The answer is: nothing much different than what John McCain has been saying. Entitled “Health Care Reform: Putting Patients First.” the platform begins with a First Principle: Do No Harm. Here, the GOP explicitly states the party “will not replace the current system with the staggering inefficiency, maddening irrationality, and uncontrollable costs of a government monopoly.” No surprise there. It follows with a call for “patient control and portability.” Here’s where the paty calls for lowering the cost of coverage and calls for empowering employees “the option of owning coverage that is not tied to their job.” They call for eliminating the current difference in tax benefits between insureds who buy their coverage on their own or obtain it through an employer.

The rest of the platform is fairly straightforward calls for lowering costs through prevention, transparency, reducing frivolous malpractice lawsuits, leveraging technology, support of medical research and identifying best practices. These are fairly common proposals and unlikely to raise the hackles of many voters. There are, however, two controversial items.

Declaring the family as the basic unit of society, the Republican platform supports “parental rights to consent to medical treatment for their children including mental health treatment, drug treatment, alcohol treatment, and treatment involving pregnancy, contraceptives, and abortion.” I’m not sure what this means in practice. It doesn’t sound like it would prevent carriers from covering treatment for these services to minors, only that the parent could decide not to take advantage of them. Other than in life threatening situations I’m not aware of anyone forcing a parent to take their addicted child in for drug treatment. So it’s unclear to me whether this is simply a family-friendly statement or if it’s attacking a serious problem.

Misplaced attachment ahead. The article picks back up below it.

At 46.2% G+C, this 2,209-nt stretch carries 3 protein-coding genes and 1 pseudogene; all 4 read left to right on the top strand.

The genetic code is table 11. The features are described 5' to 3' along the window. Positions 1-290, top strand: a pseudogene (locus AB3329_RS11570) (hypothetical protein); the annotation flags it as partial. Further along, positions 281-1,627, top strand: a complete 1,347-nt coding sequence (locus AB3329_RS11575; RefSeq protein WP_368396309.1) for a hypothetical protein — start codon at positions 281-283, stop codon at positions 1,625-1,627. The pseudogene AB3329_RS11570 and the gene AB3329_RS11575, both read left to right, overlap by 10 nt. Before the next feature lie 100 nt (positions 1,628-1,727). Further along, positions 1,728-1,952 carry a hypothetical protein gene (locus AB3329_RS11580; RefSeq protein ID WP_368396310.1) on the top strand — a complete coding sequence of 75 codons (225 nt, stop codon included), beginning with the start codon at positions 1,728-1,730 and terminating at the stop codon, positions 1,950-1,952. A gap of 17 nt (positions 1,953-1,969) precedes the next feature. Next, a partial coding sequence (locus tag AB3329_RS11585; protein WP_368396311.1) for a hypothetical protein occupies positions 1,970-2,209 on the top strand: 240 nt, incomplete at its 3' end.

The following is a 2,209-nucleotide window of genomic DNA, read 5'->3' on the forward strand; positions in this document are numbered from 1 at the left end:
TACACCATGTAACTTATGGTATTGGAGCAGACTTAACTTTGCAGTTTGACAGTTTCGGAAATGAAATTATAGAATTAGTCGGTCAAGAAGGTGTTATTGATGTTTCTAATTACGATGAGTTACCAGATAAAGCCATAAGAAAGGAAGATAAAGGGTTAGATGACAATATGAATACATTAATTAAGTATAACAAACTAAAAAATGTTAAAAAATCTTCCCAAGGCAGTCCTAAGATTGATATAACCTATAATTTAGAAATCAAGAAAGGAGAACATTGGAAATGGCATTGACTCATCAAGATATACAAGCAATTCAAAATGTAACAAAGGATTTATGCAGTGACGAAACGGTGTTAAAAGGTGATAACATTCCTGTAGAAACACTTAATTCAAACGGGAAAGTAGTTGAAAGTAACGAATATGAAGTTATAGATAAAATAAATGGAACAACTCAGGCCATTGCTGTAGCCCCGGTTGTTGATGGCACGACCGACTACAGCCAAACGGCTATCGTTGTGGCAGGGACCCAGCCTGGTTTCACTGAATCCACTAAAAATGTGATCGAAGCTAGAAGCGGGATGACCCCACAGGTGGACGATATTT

The second controversial item is a call to “Drive Costs Down With Interstate Competition.” This reflects a pillar of Senator John McCain’s health care reform plan. “A state-regulated national market for health insurance means more competition, more choice, and lower costs.  Families – as well as fraternal societies, churches and community groups, and small employers – should be able to purchase policies across state lines.” I’ve expressed surprise that this approach would find favor in the Republican party. Usually the GOP is in the forefront of allowing states to set their own rules. By allowing a health plan filed and approved in one state to be sold in every other state they undermine the ability of every state to create their own approach to health care coverage. This proposal would encourage jurisdiction shopping in which health plans would seek approval for their offerings in the states with the most lenient regulation and loosest rules.